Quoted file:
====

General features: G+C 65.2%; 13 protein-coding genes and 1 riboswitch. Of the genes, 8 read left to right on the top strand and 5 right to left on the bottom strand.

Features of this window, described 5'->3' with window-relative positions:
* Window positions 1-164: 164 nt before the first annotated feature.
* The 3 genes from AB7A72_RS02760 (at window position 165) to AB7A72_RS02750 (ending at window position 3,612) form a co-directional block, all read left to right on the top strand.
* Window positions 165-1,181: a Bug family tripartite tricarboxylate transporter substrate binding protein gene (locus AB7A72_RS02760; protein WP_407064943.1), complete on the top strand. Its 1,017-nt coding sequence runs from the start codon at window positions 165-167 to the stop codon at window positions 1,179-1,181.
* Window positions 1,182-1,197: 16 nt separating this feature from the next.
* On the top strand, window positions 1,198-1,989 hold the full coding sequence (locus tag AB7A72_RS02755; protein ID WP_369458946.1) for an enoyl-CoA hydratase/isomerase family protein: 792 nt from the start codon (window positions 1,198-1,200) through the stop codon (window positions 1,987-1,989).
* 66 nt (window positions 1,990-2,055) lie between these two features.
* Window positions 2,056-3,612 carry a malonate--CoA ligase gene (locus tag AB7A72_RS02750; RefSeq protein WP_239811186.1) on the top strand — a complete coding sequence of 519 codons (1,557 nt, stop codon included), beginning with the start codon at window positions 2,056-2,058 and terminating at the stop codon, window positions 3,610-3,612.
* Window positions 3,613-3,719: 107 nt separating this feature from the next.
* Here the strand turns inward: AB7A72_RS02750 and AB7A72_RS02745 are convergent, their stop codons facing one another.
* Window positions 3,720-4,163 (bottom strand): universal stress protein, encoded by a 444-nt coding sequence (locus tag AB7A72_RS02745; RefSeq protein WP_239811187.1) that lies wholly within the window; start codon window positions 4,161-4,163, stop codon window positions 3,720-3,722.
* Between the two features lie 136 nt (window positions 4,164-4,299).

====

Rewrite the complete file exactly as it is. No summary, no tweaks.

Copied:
General features: G+C 65.2%; 13 protein-coding genes and 1 riboswitch. Of the genes, 8 read left to right on the top strand and 5 right to left on the bottom strand.

Features of this window, described 5'->3' with window-relative positions:
* Window positions 1-164: 164 nt before the first annotated feature.
* The 3 genes from AB7A72_RS02760 (at window position 165) to AB7A72_RS02750 (ending at window position 3,612) form a co-directional block, all read left to right on the top strand.
* Window positions 165-1,181: a Bug family tripartite tricarboxylate transporter substrate binding protein gene (locus AB7A72_RS02760; protein WP_407064943.1), complete on the top strand. Its 1,017-nt coding sequence runs from the start codon at window positions 165-167 to the stop codon at window positions 1,179-1,181.
* Window positions 1,182-1,197: 16 nt separating this feature from the next.
* On the top strand, window positions 1,198-1,989 hold the full coding sequence (locus tag AB7A72_RS02755; protein ID WP_369458946.1) for an enoyl-CoA hydratase/isomerase family protein: 792 nt from the start codon (window positions 1,198-1,200) through the stop codon (window positions 1,987-1,989).
* 66 nt (window positions 1,990-2,055) lie between these two features.
* Window positions 2,056-3,612 carry a malonate--CoA ligase gene (locus tag AB7A72_RS02750; RefSeq protein WP_239811186.1) on the top strand — a complete coding sequence of 519 codons (1,557 nt, stop codon included), beginning with the start codon at window positions 2,056-2,058 and terminating at the stop codon, window positions 3,610-3,612.
* Window positions 3,613-3,719: 107 nt separating this feature from the next.
* Here the strand turns inward: AB7A72_RS02750 and AB7A72_RS02745 are convergent, their stop codons facing one another.
* Window positions 3,720-4,163 (bottom strand): universal stress protein, encoded by a 444-nt coding sequence (locus tag AB7A72_RS02745; RefSeq protein WP_239811187.1) that lies wholly within the window; start codon window positions 4,161-4,163, stop codon window positions 3,720-3,722.
* Between the two features lie 136 nt (window positions 4,164-4,299).